A Visit to the South Seas: In the U. States Ship Vincennes, During the Years 1829 and 1830, 1. köide

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Page 22 - And, behold, I am •with thee, and will keep thee in all places whither thou goest, and will bring thee again into this land; for I will not leave thee until I have done that which I have spoken to thee of.
Page 83 - He looks abroad into the varied field Of nature, and though poor perhaps, compared With those whose mansions glitter in his sight, Calls the delightful scenery all his own. His are the mountains, and the valleys his, And the resplendent rivers. His to enjoy With a propriety that none can feel, But who, with filial confidence inspired, Can lift to heaven an unpresumptuons eye, 'And smiling say —
Page 323 - Waft, waft, ye winds, His story, And you, ye waters, roll, Till, like a sea of glory, It spreads from pole to pole ; Till o'er our ransomed nature The Lamb for sinners slain, Redeemer, King, Creator, In bliss returns to reign.
Page 183 - But Thou wilt heal that broken heart, Which, like the plants that throw Their fragrance from the wounded part, Breathes sweetness out of woe.
Page 167 - Iberia! Do we see The robber and the murderer weak as we? Thou, that hast wasted earth, and dared despise Alike the wrath and mercy of the skies, Thy pomp is in the grave, thy glory laid Low in the pits thine avarice has made.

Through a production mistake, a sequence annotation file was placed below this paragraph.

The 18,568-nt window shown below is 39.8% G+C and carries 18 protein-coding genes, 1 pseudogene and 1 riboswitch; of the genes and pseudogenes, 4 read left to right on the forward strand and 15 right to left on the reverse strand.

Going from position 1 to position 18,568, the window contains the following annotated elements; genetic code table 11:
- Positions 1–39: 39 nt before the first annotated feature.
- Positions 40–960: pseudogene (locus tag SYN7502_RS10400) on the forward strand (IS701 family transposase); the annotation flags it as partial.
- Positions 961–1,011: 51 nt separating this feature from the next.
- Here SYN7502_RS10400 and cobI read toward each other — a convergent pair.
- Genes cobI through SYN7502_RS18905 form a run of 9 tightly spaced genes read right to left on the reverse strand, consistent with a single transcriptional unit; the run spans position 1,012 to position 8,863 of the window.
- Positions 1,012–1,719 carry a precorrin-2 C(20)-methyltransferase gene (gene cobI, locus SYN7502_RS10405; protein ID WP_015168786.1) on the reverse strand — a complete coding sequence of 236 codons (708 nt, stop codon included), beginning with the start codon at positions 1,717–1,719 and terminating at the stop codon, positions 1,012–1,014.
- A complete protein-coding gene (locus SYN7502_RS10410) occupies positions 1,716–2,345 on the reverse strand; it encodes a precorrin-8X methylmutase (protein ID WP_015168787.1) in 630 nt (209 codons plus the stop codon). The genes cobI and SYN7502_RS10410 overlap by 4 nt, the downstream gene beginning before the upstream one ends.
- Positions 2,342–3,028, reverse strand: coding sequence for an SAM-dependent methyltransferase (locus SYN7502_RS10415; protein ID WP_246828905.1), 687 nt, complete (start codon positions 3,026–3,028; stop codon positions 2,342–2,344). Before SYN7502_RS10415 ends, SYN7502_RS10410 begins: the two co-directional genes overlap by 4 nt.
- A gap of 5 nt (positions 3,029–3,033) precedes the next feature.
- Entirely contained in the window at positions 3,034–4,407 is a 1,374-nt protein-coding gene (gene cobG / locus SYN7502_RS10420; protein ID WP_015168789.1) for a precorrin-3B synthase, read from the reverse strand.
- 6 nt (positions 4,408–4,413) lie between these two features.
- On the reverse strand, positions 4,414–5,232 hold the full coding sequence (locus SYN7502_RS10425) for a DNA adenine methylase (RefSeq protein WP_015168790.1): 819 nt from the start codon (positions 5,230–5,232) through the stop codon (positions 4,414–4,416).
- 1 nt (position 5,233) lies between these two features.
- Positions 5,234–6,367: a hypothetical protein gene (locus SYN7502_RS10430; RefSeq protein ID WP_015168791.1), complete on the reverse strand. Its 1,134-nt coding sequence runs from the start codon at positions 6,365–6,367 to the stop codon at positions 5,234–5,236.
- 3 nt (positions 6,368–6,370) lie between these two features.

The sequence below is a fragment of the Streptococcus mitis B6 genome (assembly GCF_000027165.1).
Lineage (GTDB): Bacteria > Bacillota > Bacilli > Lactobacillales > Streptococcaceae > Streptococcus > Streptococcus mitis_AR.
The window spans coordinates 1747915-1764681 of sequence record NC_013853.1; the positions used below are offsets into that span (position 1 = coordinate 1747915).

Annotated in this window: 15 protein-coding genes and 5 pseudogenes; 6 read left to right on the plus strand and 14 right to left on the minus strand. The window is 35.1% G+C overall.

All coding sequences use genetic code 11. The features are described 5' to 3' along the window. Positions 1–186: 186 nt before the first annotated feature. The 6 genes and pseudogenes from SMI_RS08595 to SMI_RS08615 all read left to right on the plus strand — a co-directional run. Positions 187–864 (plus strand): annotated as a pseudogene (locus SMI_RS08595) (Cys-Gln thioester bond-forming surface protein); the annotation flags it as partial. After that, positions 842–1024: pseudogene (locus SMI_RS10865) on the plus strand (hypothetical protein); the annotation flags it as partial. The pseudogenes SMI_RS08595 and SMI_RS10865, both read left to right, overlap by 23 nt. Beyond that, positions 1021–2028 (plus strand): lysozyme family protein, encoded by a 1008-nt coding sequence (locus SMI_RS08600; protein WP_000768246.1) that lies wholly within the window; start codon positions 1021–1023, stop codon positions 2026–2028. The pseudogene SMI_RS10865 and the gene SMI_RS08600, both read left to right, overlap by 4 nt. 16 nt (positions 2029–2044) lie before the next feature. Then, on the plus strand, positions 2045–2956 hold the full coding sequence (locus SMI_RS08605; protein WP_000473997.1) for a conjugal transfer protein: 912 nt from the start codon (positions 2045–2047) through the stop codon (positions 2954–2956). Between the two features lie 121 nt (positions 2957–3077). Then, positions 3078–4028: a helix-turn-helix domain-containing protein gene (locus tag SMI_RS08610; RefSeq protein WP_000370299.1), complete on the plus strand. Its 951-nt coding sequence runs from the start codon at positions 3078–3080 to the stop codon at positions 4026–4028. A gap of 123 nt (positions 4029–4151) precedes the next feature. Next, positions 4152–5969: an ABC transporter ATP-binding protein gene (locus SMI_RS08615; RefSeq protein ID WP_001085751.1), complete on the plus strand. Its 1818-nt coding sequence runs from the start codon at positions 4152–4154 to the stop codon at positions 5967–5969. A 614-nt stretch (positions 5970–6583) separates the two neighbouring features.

Page 112 - O God of our salvation; who art the confidence of all the ends of the earth, and of them that are afar off upon the sea.
Page 244 - sickness from a god ;" and the Tauas, being inspired, are applied to, as alone capable of contending with the evil. When sent for by a sick person, their practice principally consists in feeling for the mischievous deity, and in smothering him when found, by rubbing him between the palms of their hands ! This is the manner, too, in which they pretend to inflict death on any one who has provoked their displeasure. In order to cure some...
Page 114 - THE scene was more beautiful far, to my eye, Than if day in its pride had array'd it: The land-breeze blew mild, and the azure arch'd sky Look'd pure as the Spirit that made it. The murmur arose, as I silently gazed On the shadowy waves...
Page 201 - ... of a mile or more in length. This beach is the front of a valley of the same width, which rises gradually for a couple of miles, and then branching into three or four others more narrow and steep, suddenly terminates on every side in the abrupt acclivities and precipices of a range of lofty mountains which encloses the whole, and descends on either side, to the sentinels at the entrance, in bold promontories of rock, thinly covered with a green sward.
Page 133 - Cabelleros in ponchos and high-crowned grass hats, the costume of the country, mounted on spirited animals, with English saddles, but using in place of a whip the long platted and knotted ends of the reins, the universal practice along the coast. They looked grave as deacons, and probably owed their sedateness to a large mixture of Spanish blood. The poncho is an original Indian garment, about two yards in length, and one and a half in breadth, with a hole cut in the centre, through which the head...

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